Interactive Education and OER – For those interested in the intersections of pedagogy, emerging technologies, and OER, a short recap of notable projects.

Download a summary of our OER activities in Fall 2018.

OER in the News

Open Educational Resources (OER) are in the news lately. Here are a few relevant highlights:
An article in InsideHigherEd notes that there is “undeniable growth” in faculty awareness of the OER. A recent report from Babson Survey Research Group found that almost 50% of 4,000 surveyed faculty had heard about OER in some depth. Co-author Jeff Seaman expressed his surprise at the shifting landscape – “I had not expected the change in print versus digital…I expected it to go [more] slowly.”
In an interview for EdSurge, Jess Mitchell notes the potential of “critical digital pedagogy” as a conceptual framework for incorporating OER into the classroom. According to Mitchell, questions of “how the materials are presented—the format that they’re in, what kind of mode they’re in,” can be used to guide student understanding of the choices behind educational materials.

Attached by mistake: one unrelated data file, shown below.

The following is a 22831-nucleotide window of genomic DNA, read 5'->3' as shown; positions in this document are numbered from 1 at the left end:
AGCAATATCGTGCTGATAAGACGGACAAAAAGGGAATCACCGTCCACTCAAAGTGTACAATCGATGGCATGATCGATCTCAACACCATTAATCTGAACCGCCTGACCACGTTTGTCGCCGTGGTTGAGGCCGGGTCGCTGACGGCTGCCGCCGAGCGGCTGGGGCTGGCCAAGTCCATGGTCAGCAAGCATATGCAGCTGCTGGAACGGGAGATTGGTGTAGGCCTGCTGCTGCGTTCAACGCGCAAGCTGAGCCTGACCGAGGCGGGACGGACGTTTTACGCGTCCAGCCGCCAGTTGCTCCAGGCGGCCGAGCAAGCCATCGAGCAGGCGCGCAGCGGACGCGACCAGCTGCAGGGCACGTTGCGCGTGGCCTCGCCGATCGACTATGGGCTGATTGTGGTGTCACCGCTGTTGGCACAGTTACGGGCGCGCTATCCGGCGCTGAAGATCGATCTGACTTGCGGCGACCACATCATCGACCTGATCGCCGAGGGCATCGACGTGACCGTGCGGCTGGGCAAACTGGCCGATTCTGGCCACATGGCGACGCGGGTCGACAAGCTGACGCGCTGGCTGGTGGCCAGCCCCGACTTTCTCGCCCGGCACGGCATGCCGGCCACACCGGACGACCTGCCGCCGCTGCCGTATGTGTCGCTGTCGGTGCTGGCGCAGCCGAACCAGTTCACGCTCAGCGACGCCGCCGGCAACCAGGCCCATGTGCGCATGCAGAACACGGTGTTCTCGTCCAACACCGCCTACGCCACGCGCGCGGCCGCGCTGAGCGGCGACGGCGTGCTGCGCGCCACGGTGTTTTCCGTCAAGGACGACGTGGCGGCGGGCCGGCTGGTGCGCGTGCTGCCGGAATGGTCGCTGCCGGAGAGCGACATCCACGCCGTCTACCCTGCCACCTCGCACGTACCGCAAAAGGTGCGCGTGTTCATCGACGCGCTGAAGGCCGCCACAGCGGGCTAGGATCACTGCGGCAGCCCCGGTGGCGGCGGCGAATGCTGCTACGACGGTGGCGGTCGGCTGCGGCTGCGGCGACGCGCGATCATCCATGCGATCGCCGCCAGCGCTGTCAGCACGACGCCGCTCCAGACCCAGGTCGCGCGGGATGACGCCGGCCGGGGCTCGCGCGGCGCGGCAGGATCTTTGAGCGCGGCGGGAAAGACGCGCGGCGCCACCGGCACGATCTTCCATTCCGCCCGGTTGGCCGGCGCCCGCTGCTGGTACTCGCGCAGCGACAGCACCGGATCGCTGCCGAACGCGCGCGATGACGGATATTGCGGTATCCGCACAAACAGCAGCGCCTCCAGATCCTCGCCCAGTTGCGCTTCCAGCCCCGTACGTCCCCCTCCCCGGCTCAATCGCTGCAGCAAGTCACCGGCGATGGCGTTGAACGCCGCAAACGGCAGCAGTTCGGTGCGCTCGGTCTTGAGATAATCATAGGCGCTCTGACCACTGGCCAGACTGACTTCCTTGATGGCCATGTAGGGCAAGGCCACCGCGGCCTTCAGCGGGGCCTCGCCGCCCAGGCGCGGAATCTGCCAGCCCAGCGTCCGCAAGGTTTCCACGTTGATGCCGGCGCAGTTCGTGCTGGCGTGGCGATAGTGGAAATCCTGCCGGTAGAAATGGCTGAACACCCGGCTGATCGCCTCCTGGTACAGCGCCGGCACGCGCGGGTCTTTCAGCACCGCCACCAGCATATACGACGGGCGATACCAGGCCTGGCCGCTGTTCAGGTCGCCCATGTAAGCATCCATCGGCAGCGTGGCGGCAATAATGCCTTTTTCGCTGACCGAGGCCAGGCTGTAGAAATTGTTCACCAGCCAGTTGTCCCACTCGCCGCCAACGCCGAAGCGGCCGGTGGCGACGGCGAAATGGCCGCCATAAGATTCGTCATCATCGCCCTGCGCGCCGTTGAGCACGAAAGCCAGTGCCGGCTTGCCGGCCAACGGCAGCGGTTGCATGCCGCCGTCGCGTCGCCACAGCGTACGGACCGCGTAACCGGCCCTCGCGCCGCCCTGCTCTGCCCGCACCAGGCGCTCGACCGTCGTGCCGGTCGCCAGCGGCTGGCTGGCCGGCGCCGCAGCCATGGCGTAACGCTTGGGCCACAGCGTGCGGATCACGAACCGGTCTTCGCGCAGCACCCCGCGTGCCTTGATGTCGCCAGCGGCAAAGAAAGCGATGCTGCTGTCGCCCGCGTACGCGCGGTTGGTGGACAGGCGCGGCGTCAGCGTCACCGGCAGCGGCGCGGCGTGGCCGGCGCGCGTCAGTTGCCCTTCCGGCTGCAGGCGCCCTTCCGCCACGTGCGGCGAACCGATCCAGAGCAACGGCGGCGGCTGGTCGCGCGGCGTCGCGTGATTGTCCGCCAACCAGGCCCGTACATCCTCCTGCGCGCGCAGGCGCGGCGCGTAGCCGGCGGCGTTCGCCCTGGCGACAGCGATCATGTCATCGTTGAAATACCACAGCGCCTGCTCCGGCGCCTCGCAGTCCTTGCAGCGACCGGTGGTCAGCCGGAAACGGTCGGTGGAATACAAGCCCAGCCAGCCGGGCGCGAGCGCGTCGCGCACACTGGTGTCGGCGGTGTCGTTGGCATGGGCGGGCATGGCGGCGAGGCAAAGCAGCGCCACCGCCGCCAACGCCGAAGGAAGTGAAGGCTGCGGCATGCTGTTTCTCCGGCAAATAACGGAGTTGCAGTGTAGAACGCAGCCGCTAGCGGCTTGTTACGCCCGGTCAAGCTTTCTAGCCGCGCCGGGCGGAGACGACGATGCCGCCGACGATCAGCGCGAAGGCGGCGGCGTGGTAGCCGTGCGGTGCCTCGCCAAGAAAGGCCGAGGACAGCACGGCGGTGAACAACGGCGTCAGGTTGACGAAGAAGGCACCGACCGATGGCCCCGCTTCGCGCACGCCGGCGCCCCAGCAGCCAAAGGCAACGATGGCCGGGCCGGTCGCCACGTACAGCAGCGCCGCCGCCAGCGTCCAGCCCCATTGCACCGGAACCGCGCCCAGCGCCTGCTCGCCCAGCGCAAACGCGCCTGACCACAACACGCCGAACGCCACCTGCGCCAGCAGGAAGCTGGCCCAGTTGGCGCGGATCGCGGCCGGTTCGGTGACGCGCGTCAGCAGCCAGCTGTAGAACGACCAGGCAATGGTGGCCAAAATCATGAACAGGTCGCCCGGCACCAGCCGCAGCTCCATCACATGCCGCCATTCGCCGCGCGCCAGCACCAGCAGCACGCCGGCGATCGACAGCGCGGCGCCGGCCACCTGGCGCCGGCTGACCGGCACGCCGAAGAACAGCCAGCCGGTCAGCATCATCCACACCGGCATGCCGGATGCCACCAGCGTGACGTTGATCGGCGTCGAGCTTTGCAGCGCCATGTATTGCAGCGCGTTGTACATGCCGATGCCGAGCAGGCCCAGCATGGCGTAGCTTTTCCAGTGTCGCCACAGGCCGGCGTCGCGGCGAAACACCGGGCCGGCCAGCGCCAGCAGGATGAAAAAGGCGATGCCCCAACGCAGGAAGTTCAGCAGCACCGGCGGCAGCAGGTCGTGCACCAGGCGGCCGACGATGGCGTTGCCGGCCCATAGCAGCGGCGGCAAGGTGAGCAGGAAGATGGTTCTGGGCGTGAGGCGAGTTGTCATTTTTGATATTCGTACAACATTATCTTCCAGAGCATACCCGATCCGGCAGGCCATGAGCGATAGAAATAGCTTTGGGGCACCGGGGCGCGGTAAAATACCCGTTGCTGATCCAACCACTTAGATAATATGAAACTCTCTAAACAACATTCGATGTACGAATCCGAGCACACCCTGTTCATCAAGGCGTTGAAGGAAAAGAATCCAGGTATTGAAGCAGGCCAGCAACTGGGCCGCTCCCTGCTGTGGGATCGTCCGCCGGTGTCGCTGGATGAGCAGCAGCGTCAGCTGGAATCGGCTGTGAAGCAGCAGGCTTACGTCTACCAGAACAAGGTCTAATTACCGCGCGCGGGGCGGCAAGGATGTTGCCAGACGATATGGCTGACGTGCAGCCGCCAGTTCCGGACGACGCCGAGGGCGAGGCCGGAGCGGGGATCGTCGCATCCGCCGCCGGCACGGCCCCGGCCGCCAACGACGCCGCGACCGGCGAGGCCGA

A similar, but distinct concept, is that of “open research” – the idea that research methodology can be made more transparent, sharing data at all stages of collection, and many other considerations. Finally, if you’re interested in the evolving movement towards open, consider checking out OpenHub, which researches “the impact of open educational resources (OER) on teaching and learning practices.”

The Labor of “Open”

One of the latest questions surrounding OER is how best to sustain the growing movement towards free, openly-licensed materials. The current model has been mostly grant-funded, and powered by a widespread interest in lowering the costs of education.

One article for InsideHigherEd, “Open Resources in an Age of Contingency,”  observes a relationship between OER and part-time (or “contingent“) faculty members. Others have speculated that a key towards true integration of OER (and other open practices) into higher education will center around issues of faculty workload, tenure and promotion. 

The Role of Educational Technology

OER typically rely upon online platforms, so that they can be made accessible for students. Here at CityTech, most OER course sites are hosted on the OpenLab, which  is created “by a team that includes City Tech faculty, staff, and current and former students” as an “an open-source digital platform.” This allows for the true involvement of CityTech community members, who will shape the ways the OpenLab develops.